Signs that your business may scream, ‘I’m cheap!’
Tuesday, November 24, 2020
People assume that your public image matches the product or service you’re offering. How else could they gauge your quality if they don’t know you? The visible image should reflect the invisible. If you have a cheap or unprofessional image, the public will assume your product is likewise cheap and unprofessional. That’s not a good scenario if you’re trying to sell high quality.
Here are some of the ways your professional business is accidentally screaming, “I’m cheap!” despite your protestations to the contrary:
Let’s talk business cards. You have none. Or you have none with you— even at a professional conference. Or they’re free with another company’s ad stamped on the back of your card. With professionally designed business cards so easy and inexpensive to procure, there is no valid reason (other than cheapness) to not have a card that properly announces your high-quality services or products.
Your business has no permanent website. Free social media platforms are used, not as an adjunct, but as an exclusive mechanism to reach the public. Exclusively using free platforms suggests that you do not have the money or staff to host a website. A website lends stability and solidity to an otherwise intangible quality of luxury.
You mix personal and business issues on one social media account. The accounts are free but you can’t even be bothered to establish separate personal and business accounts? Reading about your children’s scholastic or athletic achievements, or your political opinions, or watching clips of your cute pets interspersed with testimonials about your awesome products do not reflect a luxury image but an amateurish one.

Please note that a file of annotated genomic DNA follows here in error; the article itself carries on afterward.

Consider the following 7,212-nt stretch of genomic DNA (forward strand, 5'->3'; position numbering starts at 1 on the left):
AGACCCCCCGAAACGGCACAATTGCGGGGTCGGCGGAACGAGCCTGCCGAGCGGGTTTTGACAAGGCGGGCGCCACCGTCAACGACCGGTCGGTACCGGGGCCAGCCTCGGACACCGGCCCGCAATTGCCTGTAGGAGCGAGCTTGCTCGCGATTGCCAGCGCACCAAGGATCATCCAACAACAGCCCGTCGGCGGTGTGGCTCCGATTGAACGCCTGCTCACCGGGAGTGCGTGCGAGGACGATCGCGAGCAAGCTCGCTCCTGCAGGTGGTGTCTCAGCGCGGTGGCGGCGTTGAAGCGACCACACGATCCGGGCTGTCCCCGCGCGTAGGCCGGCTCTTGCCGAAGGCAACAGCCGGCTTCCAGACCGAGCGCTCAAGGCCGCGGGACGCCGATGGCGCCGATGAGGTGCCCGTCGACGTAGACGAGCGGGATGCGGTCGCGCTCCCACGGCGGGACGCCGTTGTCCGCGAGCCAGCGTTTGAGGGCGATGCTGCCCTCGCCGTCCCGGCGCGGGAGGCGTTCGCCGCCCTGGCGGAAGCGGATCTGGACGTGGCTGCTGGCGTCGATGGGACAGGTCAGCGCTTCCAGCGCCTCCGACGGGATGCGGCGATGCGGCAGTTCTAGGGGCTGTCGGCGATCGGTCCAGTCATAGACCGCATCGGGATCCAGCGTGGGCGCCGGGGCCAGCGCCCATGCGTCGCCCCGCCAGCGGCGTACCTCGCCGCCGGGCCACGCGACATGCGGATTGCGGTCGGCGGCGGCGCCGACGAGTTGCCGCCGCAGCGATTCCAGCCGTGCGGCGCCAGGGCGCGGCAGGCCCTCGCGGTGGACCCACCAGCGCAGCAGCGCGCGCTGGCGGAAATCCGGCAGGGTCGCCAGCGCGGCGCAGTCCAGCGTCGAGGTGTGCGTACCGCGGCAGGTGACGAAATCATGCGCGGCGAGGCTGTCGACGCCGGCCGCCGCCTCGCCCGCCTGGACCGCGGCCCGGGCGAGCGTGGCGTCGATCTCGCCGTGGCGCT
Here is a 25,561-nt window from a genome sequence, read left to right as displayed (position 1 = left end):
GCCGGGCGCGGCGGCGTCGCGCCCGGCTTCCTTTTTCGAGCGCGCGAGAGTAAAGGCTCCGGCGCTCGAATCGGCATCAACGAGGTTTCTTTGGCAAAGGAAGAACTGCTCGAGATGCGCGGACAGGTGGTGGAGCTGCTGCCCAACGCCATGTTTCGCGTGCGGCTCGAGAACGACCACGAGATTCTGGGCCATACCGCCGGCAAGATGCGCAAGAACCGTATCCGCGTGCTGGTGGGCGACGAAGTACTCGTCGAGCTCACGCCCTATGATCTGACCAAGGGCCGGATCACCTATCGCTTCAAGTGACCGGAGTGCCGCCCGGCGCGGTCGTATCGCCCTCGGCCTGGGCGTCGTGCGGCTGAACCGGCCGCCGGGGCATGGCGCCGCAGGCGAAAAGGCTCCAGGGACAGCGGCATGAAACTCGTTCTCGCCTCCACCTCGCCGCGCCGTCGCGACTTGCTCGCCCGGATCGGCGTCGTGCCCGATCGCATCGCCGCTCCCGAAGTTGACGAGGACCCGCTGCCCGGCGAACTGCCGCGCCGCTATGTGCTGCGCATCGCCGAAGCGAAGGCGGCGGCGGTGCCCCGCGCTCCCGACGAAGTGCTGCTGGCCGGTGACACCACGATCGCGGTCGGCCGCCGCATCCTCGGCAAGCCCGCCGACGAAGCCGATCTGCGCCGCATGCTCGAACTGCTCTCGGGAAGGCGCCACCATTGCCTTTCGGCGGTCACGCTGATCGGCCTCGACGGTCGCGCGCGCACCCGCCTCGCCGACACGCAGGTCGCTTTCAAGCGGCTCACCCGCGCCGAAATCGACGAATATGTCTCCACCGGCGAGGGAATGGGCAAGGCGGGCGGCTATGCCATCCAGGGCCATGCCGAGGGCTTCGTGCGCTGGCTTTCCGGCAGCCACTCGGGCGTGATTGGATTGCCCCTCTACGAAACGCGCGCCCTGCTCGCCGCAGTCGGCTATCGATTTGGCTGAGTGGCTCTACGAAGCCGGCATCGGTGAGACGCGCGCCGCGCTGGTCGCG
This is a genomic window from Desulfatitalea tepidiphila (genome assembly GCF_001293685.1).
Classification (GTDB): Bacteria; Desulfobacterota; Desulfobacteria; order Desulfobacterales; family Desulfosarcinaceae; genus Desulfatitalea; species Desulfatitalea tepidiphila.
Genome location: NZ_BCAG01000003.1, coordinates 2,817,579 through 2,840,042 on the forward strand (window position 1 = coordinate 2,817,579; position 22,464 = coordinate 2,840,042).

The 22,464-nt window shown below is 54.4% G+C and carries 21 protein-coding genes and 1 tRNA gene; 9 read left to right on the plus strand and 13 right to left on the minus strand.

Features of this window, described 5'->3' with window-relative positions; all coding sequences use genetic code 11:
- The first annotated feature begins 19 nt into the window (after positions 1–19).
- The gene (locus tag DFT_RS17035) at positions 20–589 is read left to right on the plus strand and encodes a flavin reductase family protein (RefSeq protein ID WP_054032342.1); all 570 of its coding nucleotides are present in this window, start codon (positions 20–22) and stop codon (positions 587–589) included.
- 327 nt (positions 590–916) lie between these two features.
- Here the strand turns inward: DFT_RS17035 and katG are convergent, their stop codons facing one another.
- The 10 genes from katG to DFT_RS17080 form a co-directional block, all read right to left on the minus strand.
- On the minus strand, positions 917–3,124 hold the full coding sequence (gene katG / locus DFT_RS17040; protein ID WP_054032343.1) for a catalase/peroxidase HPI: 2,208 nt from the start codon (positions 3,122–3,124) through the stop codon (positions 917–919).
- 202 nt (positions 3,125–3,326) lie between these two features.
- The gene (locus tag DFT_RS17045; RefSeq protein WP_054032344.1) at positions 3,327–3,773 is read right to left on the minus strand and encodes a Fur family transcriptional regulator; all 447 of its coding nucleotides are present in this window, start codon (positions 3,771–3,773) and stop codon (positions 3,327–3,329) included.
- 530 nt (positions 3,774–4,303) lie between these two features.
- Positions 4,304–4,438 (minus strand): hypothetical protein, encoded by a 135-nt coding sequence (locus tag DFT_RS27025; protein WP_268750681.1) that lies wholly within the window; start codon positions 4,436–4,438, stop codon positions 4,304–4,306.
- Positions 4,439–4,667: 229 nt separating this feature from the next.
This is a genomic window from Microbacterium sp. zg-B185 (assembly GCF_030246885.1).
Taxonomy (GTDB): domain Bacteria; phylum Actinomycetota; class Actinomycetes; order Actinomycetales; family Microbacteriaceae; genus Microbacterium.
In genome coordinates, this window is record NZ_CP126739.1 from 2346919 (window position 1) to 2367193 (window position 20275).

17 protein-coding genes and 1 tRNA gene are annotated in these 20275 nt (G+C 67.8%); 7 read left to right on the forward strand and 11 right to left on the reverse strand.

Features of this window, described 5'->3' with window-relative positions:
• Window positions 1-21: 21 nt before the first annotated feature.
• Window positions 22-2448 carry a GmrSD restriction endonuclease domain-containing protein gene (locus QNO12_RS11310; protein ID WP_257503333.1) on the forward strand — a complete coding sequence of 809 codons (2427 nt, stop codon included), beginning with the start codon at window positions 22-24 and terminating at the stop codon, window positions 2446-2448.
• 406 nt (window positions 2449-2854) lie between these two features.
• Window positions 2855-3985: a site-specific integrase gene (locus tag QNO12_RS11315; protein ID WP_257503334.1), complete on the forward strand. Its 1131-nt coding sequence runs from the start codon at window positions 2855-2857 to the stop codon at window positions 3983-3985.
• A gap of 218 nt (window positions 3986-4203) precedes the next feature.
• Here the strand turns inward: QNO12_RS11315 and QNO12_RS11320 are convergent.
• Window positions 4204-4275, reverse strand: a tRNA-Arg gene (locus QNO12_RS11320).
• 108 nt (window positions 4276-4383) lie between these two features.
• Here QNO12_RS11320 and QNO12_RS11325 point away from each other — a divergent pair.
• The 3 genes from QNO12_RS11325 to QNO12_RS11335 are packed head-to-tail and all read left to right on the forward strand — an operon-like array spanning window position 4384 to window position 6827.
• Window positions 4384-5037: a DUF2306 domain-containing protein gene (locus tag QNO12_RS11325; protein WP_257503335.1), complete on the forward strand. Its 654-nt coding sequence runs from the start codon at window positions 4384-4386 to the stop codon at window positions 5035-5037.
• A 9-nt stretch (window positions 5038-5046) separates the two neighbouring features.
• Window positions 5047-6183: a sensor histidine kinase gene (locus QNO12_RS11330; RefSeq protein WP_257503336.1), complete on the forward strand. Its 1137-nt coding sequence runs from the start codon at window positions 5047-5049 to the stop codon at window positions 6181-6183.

Using a free email account for your luxury business says you don’t think your business is worth investing in a professional email and domain name: firstname.lastname@example.org says cheap, cheap, cheap.
You don’t invest in a dedicated phone line for your business. I’ve phoned so-called professionals only to have the spouse or kids answer the phone who then scream for the “professional” to come to the phone. Ouch.
Likewise, you don’t bother installing voicemail or even an answering machine. Let the phone ring and ring because nothing says professional and high quality like not being able to afford voicemail.
You don’t hire employees for your storefront business—just put up the closed sign when you have to run errands in the middle of your posted store hours. Or hire apathetic employees simply because they’ll work more cheaply than more qualified people. Don’t think your customers won’t judge disinterested or nonexistent staff as a measure of your quality.
You don’t have a dedicated office in your home if you’re a home-based business. Home offices work well for many types of businesses—I’ve used one for more than twenty five years. But having a dedicated, self-contained office in your home is crucial. Your customers don’t want your family answering the phone; they don’t want to hear the TV in the background or dinner dishes getting washed, or your teenagers arguing with each other.
The point is your public image should be congruent with the reality of your product or services. You can’t sell quality if your image screams cheap and inferior. If there’s a disconnect, people will believe what they see, not what you tell them.
What do your practices tell your prospective customers about the quality of your services?
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